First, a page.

ICYMI: Anthony Bourdain offends Newfoundland, a chocolate sauce covered highway and more

Everything from inappropriate comments to some sticky situations on the other side of the world, here's what you may have missed this week in food news. 

Image for ICYMI: Anthony Bourdain offends Newfoundland, a chocolate sauce covered highway and more

Lots happened this week, some good and some not so good. Inappropriate and offensive things were said by celebrity chef, Anthony Bourdain and a B.C. woman in a restaurant in Lethbridge, Alberta, both have since apologized for their rude remarks. Good news is that Bonduelle Canada Inc. is expanding with three new facilities in Ontario, creating lots of job opportunities for Canadians. McDonald's lovers are now able to get bagels at breakfast, and a sticky situation that occurred on the other side of the world left chocolate lovers everywhere smiling. 

Here are five of the most interesting news stories to get you all caught up before the weekend.

Racist rant caught on camera in Lethbridge restaurant causes B.C. woman to be fired

A B.C. woman was caught on camera uttering racist comments and threatening two men at a Lethbridge restaurant. The verbal attack video has gone viral after one of the men posted it on his Facebook feed and has cost the woman her job. The content of the video is disturbing as the woman shouts racial insults and swears at the two men. 

Read more about this situation in this Global News story.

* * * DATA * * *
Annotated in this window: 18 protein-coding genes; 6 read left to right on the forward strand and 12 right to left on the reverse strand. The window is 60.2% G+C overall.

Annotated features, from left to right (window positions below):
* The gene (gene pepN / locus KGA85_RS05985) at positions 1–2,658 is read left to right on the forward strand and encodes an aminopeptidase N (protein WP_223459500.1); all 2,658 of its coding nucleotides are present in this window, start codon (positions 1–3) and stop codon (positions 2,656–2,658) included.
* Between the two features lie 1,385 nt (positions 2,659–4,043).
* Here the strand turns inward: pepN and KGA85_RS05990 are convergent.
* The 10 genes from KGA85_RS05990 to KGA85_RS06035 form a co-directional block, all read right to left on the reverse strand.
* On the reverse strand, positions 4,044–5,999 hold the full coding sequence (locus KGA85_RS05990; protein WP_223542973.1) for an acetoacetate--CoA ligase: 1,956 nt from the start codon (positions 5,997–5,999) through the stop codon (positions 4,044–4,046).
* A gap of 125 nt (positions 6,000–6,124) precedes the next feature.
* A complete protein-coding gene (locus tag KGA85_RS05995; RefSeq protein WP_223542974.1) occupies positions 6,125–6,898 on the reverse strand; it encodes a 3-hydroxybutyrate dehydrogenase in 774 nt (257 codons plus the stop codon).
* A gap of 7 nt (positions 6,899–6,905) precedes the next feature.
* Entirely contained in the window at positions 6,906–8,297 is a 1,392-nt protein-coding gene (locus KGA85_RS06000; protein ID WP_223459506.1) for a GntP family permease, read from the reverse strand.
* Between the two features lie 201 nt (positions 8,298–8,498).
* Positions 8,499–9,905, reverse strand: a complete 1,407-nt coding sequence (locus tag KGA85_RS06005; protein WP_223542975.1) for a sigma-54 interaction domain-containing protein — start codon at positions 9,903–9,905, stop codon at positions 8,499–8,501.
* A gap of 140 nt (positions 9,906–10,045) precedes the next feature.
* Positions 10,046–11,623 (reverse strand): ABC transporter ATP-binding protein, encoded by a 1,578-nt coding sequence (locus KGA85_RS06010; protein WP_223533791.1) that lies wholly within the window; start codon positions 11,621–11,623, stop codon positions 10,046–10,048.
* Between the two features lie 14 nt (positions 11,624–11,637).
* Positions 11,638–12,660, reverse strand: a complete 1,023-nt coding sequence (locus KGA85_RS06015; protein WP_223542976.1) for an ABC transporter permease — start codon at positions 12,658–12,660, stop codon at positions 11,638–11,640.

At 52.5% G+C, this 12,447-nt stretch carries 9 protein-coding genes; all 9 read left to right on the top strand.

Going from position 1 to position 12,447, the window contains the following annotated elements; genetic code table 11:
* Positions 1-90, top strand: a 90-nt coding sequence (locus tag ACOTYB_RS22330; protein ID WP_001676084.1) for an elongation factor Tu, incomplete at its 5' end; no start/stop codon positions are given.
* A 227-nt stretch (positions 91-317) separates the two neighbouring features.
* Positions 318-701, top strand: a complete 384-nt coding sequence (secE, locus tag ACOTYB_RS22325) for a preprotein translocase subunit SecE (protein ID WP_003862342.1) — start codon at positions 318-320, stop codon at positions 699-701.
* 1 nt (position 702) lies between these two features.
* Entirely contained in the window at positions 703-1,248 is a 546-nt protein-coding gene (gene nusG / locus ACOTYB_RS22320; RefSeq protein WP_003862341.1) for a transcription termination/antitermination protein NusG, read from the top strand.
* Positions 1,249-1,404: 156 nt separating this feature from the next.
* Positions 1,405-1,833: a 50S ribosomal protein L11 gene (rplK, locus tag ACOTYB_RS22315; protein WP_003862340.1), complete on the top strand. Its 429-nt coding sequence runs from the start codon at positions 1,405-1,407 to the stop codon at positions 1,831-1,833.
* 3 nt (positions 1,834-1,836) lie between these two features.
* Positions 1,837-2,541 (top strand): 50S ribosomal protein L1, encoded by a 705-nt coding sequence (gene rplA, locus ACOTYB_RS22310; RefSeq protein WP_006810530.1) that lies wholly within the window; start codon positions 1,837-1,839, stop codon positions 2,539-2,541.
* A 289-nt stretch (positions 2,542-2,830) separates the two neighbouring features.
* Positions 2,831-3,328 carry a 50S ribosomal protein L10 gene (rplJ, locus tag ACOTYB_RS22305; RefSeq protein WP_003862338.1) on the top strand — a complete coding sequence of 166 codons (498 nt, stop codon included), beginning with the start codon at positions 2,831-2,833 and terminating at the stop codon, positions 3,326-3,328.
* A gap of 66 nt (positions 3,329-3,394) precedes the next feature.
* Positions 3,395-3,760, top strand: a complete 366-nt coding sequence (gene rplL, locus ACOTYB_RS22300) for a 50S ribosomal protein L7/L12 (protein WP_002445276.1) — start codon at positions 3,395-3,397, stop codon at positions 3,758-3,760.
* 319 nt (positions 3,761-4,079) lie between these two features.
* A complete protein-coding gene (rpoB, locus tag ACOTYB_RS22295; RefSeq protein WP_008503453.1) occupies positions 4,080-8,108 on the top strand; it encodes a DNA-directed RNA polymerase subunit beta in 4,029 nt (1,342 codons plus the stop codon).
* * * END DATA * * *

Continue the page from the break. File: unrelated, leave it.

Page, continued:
Breakfast battle from McDonald’s Canada serving bagels

McDonald’s Canada starts serving bagels at its restaurants across the country this week. This has created a breakfast battle between competitors as eateries compete to earn dollars associated with the first meal of the day. Tim Horton’s, however, is not going down without a fight. Tim Horton’s recently launched plans to keep improving its business should make rivals "very concerned." 

Read more about this fierce breakfast battle in this Huffington Post story. 

Bonduelle Canada Inc. to open three new facilities in Southwestern Ontario

Ontario is partnering with Bonduelle Canada Inc. to support upgrades to three vegetable processing facilities in southwestern Ontario, creating 87 jobs and retaining more than 700 positions in Tecumseh, Ingersoll and Strathroy. Bonduelle Canada Inc. processes Ontario-grown vegetables in frozen and canned formats for Canadian and U.S. markets at its three Ontario processing facilities. The facilities produce 250 million pounds of finished vegetable produce annually. 

Read more about this expansion from this Windsor Star article. 

Anthony Bourdain offends Newfoundlanders with derogatory nickname

photo courtesy of Anthony Bourdain's Facebook page.

Anthony Bourdain's CNN television show, Parts Unknown, used the term “Newfie” in a now-deleted tweet promoting this Sunday’s highly anticipated episode on Newfoundland and Labrador. The term offended many Newfoundlanders as it is considered derogatory, with origins implying Newfoundlanders are unintelligent and lazy. Seamus O’Regan, a St. John’s MP and the federal minister of veterans affairs, didn't find the term offensive, but simply stated, “We don’t like it.” Late Thursday, the show apologized for the use of the offensive nickname stating, “We regret our use of the word ‘Newfie’ to describe the people of Newfoundland. We apologize for any offense and will stick to Newfoundlanders going forward.”

Read more about this story in this Globe and Mail article.

No vanilla traffic jam: tanker spills chocolate on Polish highway

In a whacky Willy Wonka world-news story, a tanker carrying at least a dozen tons of liquid chocolate flipped onto a highway median near Slupca, in western Poland. The driver survived, emerging with minor injuries and then being taken for treatment at a hospital. The chocolate covered highway took a couple of hours to clean up, but emergency rescue crews were smiling despite the amount of clean up that had to be done. 

Read more about this sticky situation in the NPR article.